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Apps for attacks: Software to combat anxiety disorders

Apps for attacks: Software to combat anxiety disorders

Tuesday, 29 April

The BBC's Nastaran Tavakoli-Far tries to tackle her own arachnophobia. Original article available here

From phobias to panic attacks, anxiety disorders can cause major disruption to sufferers' lives. Could smartphones and tablets offer a solution?

Spiders used to terrify psychiatrist Russell Green.

He recalls one incident, involving a colleague, which led him to flee his workplace.

"Her son had tarantulas and she'd brought in the skin that one had shed," Dr Green explains.

"I just happened to be passing through the entrance to the hospital and she had it in a sandwich box.

"I immediately saw it and recognised it as a tarantula and tried to run out of the hospital."

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I felt as though I couldn't breathe”

Dr Green's arachnophobia - the exaggerated fear of spiders - is so severe that even a picture of one is enough to scare him.

But he has now co-developed Phobia Free, an app designed to help others with the same problem.

It uses a technique called systematic desensitisation- a method of slowly exposing sufferers to the object of their phobia.

Users first play a series of games with cartoon spiders, which start out as cute and harmless-looking but gradually become more realistic.

One early task involves helping a spider hide in a slipper while someone is using a vacuum cleaner.

Later players have to help calm down and help an injured tarantula, before finally being presented with a graphic version of the creature superimposed over a real-life view, created using augmented reality.

Dr Green's co-founder and fellow psychiatrist Andres Fonseca believes self-help can be hard as it requires willpower and motivation.

"We are hoping to get that magic bit of motivation that you get from games, where people will play them for hours and hours, and use that to get people to complete their treatment," Dr Fonseca says.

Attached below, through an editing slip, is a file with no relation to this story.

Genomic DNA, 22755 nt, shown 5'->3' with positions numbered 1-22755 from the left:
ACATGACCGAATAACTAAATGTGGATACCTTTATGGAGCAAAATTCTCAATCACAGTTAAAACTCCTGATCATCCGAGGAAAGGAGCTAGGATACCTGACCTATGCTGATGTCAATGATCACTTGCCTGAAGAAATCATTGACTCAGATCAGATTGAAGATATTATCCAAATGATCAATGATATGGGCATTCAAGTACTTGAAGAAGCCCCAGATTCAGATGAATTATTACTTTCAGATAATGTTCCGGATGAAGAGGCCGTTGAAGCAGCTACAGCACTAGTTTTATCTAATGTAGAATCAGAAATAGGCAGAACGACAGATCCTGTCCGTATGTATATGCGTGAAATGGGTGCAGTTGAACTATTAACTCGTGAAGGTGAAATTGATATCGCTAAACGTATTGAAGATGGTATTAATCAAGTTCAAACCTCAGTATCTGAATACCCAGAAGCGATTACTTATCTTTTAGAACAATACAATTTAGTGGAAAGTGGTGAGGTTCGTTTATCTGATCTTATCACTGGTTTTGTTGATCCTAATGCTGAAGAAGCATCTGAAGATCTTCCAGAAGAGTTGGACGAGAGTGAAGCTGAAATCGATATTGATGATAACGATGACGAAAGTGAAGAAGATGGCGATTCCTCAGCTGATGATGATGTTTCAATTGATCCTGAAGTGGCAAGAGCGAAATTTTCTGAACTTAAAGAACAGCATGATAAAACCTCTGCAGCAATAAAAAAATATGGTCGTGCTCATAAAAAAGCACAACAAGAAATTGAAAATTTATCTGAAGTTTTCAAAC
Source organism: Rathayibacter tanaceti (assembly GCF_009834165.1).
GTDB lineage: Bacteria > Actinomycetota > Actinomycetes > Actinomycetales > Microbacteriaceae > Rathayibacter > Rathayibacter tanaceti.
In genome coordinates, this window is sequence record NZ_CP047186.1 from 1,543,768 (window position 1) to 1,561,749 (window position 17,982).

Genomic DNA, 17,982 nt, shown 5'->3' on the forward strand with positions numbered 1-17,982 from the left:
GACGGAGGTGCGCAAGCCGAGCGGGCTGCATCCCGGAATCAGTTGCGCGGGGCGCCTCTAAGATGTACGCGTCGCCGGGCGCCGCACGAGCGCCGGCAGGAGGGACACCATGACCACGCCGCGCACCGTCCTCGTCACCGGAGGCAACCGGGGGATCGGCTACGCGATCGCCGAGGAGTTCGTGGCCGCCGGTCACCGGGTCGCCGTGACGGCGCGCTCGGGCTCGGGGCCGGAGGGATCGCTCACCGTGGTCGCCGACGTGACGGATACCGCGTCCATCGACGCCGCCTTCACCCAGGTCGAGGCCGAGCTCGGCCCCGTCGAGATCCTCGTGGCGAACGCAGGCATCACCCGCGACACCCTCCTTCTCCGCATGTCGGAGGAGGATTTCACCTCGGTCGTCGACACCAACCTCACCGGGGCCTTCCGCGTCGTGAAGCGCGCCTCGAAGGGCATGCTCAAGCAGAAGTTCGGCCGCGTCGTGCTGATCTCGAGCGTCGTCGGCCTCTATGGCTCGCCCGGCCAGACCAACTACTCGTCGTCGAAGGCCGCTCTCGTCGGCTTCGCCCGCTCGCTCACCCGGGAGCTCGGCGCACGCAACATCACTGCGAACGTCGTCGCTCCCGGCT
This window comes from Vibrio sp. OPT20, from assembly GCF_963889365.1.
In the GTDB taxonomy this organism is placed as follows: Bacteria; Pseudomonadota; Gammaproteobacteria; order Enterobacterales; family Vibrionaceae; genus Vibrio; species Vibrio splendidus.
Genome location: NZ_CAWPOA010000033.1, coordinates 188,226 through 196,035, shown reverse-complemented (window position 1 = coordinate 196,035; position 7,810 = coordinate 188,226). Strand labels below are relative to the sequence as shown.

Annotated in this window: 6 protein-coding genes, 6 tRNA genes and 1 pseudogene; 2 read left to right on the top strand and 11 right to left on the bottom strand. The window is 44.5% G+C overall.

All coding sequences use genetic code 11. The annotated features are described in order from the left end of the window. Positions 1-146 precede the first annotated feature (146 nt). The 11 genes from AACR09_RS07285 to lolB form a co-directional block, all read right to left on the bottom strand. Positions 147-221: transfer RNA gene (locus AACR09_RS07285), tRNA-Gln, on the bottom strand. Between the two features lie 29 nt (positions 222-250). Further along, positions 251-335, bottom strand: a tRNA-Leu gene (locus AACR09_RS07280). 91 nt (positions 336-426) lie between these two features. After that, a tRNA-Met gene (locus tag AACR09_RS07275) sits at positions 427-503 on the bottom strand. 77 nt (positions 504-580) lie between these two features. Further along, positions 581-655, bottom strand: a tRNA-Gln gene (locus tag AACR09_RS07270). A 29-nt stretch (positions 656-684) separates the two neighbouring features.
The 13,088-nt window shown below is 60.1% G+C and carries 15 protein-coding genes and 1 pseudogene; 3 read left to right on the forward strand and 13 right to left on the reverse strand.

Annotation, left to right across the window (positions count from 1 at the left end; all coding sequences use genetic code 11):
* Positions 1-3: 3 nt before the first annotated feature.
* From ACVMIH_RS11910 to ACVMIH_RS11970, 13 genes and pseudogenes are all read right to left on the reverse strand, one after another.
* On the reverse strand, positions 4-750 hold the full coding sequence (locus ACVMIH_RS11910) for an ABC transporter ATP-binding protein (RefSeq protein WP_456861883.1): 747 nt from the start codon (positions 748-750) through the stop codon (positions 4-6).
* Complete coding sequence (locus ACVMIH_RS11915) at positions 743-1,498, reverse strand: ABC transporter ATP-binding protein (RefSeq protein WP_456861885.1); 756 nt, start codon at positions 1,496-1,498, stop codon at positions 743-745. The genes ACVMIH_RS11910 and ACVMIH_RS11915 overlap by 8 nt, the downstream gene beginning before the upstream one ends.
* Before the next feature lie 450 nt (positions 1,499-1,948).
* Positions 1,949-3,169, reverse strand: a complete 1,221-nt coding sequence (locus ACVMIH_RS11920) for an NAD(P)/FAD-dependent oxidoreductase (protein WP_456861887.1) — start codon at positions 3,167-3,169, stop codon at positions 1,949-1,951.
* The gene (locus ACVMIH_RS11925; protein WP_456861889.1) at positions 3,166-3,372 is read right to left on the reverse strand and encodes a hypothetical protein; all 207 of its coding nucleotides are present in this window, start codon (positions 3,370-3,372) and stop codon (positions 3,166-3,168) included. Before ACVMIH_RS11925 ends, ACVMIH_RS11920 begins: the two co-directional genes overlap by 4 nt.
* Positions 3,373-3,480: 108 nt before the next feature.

They are now working on Agoraphobia Free for people scared of situations that are hard to escape from.

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Other developers are trying to use games for a different type of anxiety disorder, panic attacks.

Computer programmer Simon Fox didn't know what was happening when he experienced his first panic attack six years ago.

He excused himself to a quiet room during a New Year's party after feeling anxious.

"I felt as though I couldn't breathe," he says.

What made the 30-minute-long attack worse, he recalls, was that he became worried he might have stopped breathing, which only increased his anxiety,

"I just thought I was dying basically," he adds.

Mr Fox experienced daily attacks over the next few months before seeing a psychiatrist, who taught him coping techniques including breathing exercises.

Now he is creating Flowy, a game that aims to teach others how to avoid hyperventilation.

He intends to teach users to engage in diaphragmatic deep-breathing, using the large muscle between their chest and the abdomen.

To train them, the app will use puzzles involving kittens and robots, which they are instructed to play touching the screen when they inhale and releasing when they exhale. The idea is that the data can also be used to provide feedback, which can be shared with a doctor.

The software is due to undergo clinical evaluation in a few weeks' time.

Mr Fox suggests it could prove more effective than traditional breathing exercises during an attack.

"They're effective but difficult to stick to when you're in that state," he says.

However some experts, including analytical psychologist Elizabeth Gray, warn that even if these apps prove effective alongside more traditional forms of therapy, they should not be a viewed as a replacement for it.

"Without the therapy I don't think the anxiety is cured," she explains.

She adds that phobias should be overcome by identifying and analysing their underlying causes, adding that this requires a trained therapist.

"Therapy is about human relationships," Mrs Gray says. "I think in every therapist's view that's what cures.

"Apps are not a substitute for human relationships."

Even so, some believe the close relationship many of us have with our mobile devices gives them anti-anxiety potential.

Psychologist Phil Topham is a research fellow at the University of Western England. He led the team that developed Sam, the "self-help for anxiety management" app.

It offers self-treatment advice, allows users to log their mental and physical states on a variety of screens, and lets them share their experiences anonymously using its "social cloud" feature.

"People get very attached to their phones and their tablets," says Dr Topham, adding that this sense of familiarity can lead sufferers to trust their smart devices with conditions they might not want to share with friends or family.

"There's quite a lot of shame attached to anxiety, in not being able to cope," he says.

"A mobile device is actually a very private device. You're not exposing your anxiety."

But while Dr Topham says the software can be used without the support of a registered health practitioner, he still advises potential users to consult an expert if they have any uncertainties.

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